I've read three dating advice books in my entire life:
He's Just Not That Into You -- which after I read it, made me think no guy I dated was actually, 100 percent, into me.
Why Men Love Bitches -- which also, made me feel as though any guy I dated after was not really into me.
And, Patti Stanger's book, which the only advice I actually remember from it had to do with her saying that guys don't want to date girls who air their relationship stories out to the world. So, as a dating blogger and author of the e-Book, All My Friends Are Engaged, it looks like I'm doomed. Thanks, Patti.
So, do me a favor. Will you? Take your stack of worn-out, tear-stained, dating advice books and throw them out. Toss them in the recycling bin, use them as coasters on your living room table, glue them on top of each other and make them into a sturdy step stool. Just don't read them anymore, okay?
All they'll do is twist your thoughts, your judgments and your actions around like a tangled computer chord, leaving you acting like some kind of robotic monster who says and does things completely out of character.
Remember, only, these tips:
1. If you want to meet new people (potential dates) you need to actually try. Stop letting your couch cushions and your Netflix account and your Saturday girl's nights (where you ONLY dance and talk to each other) keep on inhibiting you from meeting people. Go to a meet-up event. Start shaking hands with strangers. Set up an online account on a website you're open to giving a try. Just start by stopping to look down at your phone all the time while you're out in public and say hello more.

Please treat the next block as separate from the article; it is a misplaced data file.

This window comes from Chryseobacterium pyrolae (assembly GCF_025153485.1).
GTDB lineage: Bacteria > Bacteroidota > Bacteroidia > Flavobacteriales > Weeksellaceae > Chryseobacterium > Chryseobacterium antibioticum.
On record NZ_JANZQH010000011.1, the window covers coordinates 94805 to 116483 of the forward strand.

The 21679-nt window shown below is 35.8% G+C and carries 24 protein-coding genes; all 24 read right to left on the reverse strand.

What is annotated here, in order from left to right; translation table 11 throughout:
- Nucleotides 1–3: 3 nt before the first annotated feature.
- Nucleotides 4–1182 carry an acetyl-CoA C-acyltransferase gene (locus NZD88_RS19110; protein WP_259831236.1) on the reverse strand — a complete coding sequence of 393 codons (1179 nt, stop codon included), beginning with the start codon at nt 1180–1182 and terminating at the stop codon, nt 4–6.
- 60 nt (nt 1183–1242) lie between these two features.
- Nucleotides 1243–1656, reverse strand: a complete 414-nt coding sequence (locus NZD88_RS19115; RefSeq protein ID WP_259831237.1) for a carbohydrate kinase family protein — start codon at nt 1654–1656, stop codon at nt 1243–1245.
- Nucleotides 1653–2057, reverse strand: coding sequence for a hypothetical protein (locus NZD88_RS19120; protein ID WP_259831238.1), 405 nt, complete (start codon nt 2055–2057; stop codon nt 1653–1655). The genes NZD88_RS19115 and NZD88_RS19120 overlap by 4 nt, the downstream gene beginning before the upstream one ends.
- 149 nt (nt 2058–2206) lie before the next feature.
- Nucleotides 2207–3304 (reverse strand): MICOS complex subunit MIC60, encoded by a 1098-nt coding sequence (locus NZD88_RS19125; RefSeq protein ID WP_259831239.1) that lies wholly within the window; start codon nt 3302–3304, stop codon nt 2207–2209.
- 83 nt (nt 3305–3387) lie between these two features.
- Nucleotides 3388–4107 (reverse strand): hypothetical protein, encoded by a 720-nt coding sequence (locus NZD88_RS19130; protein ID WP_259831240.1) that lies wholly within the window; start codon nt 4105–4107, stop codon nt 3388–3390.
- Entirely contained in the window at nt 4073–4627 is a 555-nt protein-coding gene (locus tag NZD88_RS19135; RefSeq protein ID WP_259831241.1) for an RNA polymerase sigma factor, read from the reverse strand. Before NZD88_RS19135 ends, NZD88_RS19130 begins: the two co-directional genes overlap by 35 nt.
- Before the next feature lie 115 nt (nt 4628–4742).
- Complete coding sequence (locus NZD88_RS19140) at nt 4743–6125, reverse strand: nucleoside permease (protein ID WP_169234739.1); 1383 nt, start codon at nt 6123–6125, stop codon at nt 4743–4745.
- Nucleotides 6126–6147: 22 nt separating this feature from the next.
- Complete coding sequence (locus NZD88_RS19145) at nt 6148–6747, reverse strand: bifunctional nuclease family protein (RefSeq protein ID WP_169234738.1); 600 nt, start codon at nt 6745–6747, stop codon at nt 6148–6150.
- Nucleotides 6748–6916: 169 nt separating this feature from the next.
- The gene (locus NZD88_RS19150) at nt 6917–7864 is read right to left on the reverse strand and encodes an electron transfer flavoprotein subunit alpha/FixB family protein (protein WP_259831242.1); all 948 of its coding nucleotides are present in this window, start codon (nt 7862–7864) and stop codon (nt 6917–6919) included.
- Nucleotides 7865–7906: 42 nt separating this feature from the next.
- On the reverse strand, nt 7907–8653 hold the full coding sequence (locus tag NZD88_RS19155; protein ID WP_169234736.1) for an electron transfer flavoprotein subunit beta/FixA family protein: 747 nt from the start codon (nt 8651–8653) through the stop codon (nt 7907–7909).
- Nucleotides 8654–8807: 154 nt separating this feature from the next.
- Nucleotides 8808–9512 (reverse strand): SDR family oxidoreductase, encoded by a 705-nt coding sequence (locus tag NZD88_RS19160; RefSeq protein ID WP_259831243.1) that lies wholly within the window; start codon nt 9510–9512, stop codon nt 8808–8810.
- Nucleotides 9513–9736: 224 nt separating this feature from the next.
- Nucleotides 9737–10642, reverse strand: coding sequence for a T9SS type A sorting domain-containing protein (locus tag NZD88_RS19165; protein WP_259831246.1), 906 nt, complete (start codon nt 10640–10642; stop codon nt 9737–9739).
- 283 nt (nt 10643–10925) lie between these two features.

2. If it's not passionate, I-can't-stop-thinking-about-you kind of love, what's the point? Too many things in life are just mundane and blasé, love shouldn't be. The person who latches onto your heart should make you feel extraordinary. There's absolutely no point in settling down just to settle.
3. Write down a list of things you love in this world and a list of things that bother you. Start to understand who you are a bit more and then, after it's spelled out on paper, begin to love yourself in such an unconditional way. Own up to the quirks and habits and hobbies that make you, you. That way, when someone enters your life, you'll be able to dazzle them with confidence.
4. Find an example. Your parents. Friends of yours. The 96-year-old couple in matching burgundy sweaters splitting French toast at the diner across the street, looking at each other like they just met for the first time. Find comfort in knowing that that crazy little thing called love does, in fact, exist.
5. If it doesn't feel right, it's not. Don't ignore the red flags that wave frantically at you, like a teenager trying to catch the attention of a member of One Direction, on dates 1-3.
6. Never say you're too busy for love. Because you're not. It's an excuse. It's one of those things we tell ourselves because we desperately want to believe it. If you want something bad enough, you'll somehow find the time to do it, to have it, to hold onto it.
7. Treat love like you do books. When it gets boring, or too complicated, put it down. Skip to the end.
8. If by date #4, you're questioning your interest in a person, call it quits. Don't waste time letting something drag on that's not meant to be -- likewise, don't force something that's not meant to be.
9. Don't hold back. Talk about whatever you want. Order your favorite dish of chicken parm and eat it on a first date. If you put on a costume and adopt someone else's personality, you're just delaying the inevitable: the person getting to know the real you. If you're not sure who the real you is, that's okay, please refer back to #3.
10. Do only what feels right. If you want to text the person after the date to say thank you for the nice night out, or after the third date give them a smooch goodbye, do it. The worst part of doing a case study on shredded love is having your memories corrupted by all the things you wish you did.
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Note: The recipient of this message isn't a mom and is in her 20s.
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